The five interlocking Olympic Rings aren't the only circles worth noting at this year's games in Rio. Thanks to Michael Phelps and other Olympians, the round purple marks left on athletes' skin from cupping, an alt-massage therapy, are grabbing attention and sparking curiosity. The "ancient Chinese healing practice," as the New York Times pointed out, "is experiencing an Olympic moment."
As alt-medicine goes, cupping purportedly eases pain, loosens knots and aids injury recovery in an opposite manner to that of traditional massage therapy. And if the bruises from cupping look like huge, uniform love-bites, there's a reason: Cupping is basically a systematized version of hickey-administration. And some say it helps relieve insomnia.
Rather than press on and palpate sore muscles, cupping practitioners apply round silicone cups to the surface of the body (in Phelps' case, his legs), and use either heat or pressurized air to suction patches of skin upwards and away from the muscle. The process, which only takes a few minutes, causes capillaries to burst, leaving dark, round and hard-to-miss bruises on the skin.
A slew of big-time athletes (and other celebrities) tout the wonders of cupping, but the jury's out on whether or not the technique confers legitimate physiological benefits. The Times quoted one Israeli doctor, Leonid Kalichman, who believes cupping to be more than snakeoil. "It may be that cupping, by causing local inflammation, triggers the immune system to produce cytokines, small secreted proteins released by cells," said Kalichman to The Times.
Then again, other experts suspect that reports of bodily restoration, relaxation and recovery are merely placebo effects. The scientific evidence for cupping as a means of preventing or treating pain and injury is thin. A 2015 review paper on cupping therapy cites instances of its use for 1001 different ailments, including mental disorders, migraines and fatigue. But poorly designed studies and murky results leave us with little-to-no proof of clinical efficacy.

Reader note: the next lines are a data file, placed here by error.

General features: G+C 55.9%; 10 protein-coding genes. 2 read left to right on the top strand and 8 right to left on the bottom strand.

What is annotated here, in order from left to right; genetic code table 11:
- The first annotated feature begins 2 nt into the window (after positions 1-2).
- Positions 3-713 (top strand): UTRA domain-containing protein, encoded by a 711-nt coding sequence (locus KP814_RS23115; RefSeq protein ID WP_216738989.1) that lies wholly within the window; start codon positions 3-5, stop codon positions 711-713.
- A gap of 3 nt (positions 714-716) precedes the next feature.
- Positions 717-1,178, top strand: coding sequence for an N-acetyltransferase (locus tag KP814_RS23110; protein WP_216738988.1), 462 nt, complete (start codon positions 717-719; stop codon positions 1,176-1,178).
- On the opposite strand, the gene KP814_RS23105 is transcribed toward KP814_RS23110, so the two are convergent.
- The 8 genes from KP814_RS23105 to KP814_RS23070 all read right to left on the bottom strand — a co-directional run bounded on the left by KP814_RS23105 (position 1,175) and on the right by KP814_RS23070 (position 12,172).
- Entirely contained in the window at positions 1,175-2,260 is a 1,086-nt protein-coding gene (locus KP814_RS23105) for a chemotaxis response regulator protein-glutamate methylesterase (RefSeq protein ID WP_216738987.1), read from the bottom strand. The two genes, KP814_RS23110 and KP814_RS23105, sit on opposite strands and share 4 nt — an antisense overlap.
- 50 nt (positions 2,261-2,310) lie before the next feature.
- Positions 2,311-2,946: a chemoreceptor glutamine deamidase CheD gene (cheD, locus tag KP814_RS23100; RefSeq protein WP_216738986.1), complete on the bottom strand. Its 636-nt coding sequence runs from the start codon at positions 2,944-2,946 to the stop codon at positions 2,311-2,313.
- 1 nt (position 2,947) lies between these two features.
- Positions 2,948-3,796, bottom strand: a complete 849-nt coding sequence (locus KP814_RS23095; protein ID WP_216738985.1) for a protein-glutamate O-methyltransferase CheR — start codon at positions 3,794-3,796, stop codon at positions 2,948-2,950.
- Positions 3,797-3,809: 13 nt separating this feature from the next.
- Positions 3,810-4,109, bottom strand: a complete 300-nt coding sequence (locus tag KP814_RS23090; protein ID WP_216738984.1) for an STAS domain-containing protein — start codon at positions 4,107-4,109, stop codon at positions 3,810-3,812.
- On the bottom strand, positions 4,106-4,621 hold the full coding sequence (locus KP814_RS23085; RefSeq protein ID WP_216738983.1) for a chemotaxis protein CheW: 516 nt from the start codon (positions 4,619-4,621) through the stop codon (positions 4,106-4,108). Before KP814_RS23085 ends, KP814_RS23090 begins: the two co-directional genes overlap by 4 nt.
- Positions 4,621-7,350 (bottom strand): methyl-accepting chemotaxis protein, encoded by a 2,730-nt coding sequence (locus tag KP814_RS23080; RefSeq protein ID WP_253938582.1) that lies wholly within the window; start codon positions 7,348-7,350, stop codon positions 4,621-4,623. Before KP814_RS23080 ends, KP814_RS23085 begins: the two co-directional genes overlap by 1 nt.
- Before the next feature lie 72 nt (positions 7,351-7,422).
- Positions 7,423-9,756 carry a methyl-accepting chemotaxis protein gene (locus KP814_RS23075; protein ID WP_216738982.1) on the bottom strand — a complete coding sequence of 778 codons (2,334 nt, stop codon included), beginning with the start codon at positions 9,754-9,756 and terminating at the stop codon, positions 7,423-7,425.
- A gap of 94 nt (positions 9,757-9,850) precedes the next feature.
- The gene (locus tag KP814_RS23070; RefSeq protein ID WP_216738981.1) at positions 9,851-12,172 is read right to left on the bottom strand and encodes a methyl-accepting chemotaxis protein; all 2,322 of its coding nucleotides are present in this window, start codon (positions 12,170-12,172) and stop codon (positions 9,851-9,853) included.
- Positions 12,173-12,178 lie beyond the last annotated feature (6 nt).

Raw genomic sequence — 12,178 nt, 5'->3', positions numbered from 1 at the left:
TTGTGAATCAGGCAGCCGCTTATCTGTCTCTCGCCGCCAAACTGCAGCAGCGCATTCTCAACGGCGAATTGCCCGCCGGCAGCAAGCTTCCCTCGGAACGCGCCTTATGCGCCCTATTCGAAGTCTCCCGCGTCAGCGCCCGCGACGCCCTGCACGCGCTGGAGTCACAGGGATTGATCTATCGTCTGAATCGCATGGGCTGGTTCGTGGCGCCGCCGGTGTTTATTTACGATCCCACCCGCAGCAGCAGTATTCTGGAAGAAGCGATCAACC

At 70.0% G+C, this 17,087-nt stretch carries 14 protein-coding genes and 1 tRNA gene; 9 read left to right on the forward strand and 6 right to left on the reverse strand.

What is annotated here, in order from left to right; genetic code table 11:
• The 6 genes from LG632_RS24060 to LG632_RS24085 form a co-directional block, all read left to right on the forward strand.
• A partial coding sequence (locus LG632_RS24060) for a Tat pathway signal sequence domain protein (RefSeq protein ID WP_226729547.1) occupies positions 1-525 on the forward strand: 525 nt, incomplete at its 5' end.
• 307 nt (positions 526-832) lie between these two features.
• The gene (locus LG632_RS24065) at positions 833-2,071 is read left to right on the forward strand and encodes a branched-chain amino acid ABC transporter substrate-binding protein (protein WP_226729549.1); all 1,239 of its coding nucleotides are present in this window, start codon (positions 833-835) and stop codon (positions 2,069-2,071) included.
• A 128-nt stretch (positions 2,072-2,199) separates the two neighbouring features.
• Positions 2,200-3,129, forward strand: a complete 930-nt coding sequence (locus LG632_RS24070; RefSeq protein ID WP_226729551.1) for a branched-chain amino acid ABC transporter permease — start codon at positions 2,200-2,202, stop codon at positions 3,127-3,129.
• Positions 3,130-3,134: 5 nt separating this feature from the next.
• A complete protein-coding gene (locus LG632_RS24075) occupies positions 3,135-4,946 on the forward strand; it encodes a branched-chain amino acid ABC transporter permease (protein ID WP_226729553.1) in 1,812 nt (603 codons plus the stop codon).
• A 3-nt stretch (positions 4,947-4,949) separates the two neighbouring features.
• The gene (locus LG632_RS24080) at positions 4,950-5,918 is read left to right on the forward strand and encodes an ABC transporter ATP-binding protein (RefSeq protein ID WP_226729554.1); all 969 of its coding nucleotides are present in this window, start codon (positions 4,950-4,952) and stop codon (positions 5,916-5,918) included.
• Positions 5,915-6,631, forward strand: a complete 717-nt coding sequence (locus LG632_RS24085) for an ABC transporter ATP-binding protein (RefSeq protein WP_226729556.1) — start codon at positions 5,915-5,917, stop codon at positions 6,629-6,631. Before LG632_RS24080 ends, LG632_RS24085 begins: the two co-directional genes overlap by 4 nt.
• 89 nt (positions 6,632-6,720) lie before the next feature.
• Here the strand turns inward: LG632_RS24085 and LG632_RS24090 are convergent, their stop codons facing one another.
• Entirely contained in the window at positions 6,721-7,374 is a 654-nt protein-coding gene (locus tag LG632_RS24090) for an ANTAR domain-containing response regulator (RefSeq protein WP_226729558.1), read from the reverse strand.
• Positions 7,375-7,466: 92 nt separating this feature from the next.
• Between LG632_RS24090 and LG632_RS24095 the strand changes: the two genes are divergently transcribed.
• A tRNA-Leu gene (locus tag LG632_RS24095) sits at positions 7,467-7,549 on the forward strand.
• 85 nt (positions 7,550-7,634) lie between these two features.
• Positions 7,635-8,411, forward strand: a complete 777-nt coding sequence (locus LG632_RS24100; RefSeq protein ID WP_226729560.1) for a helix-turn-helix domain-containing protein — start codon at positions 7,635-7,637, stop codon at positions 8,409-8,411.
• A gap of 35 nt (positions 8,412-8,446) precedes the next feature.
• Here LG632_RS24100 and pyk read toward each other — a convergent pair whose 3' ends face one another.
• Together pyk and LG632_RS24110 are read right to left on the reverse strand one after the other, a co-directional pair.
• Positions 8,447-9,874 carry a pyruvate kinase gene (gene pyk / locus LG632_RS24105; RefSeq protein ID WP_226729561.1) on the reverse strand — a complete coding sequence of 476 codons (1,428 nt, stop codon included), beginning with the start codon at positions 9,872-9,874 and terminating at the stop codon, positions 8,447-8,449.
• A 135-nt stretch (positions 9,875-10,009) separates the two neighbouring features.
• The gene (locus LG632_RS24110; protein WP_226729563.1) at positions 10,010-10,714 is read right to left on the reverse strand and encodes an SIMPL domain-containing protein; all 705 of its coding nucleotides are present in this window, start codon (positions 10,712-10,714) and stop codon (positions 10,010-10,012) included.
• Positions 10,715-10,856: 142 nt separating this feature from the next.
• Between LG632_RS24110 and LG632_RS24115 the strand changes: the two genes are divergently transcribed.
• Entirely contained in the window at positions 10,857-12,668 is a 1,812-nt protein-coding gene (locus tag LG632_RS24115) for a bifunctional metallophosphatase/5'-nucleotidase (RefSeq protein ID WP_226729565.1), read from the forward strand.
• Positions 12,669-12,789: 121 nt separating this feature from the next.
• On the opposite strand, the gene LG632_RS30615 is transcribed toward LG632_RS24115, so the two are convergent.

The Times story mentioned two recent-ish studies in which participants who cupped reported greater relief of chronic pain and arthritis (respectively) than members of non-cupping control groups. But, those studies weren't blinded, meaning that participants knew whether or not they were undergoing skin-suctioning. The results of non-blinded studies are particularly vulnerable to the placebo effect.
And what about cupping therapy's possible insomnia-solving prowess? There's some evidence that traditional massage therapy can help defeat insomnia. So it might make sense that cupping therapy is the yin to the masseur's yang.
Again, the science is limited, to say the least. A research scan unearths one 2010 study on acupuncture and cupping (sometimes considered an acupuncture technique) for treating insomnia in Chinese college students. Again, the treatment group fared better than the control group. But, the paper, which was published in the Journal of Traditional Chinese Medicine, focuses more on the needling component of the regimen over the cupping, and doesn't say much about why cupping itself might improve insomnia.
"Besides, moving cupping can stimulate the Bladder Meridian and Jiaji points to regulate the functions of zang and fu organs and provide tranquilization and allay excitement," study authors wrote.
Outside the world of peer-reviewed research, plenty of online forums promote cupping as a way to defeat insomnia, although often in conjunction with acupuncture needling. Still, the praise skews shallow — it's hard to find concrete explanations of why cupping would facilitate rest. A few first-person reviews — here's one — don't do the technique any favors.
So, here's what we know: The pro-cupping team boasts a persuasive roster: Phelps, Olympic gymnasts, college swim teams, Jennifer Aniston, all of whom may be feeling the effects of a valid treatment method or total hooey. It's unclear. But cupping as a sleep treatment? Probably not worth the giant hickeys.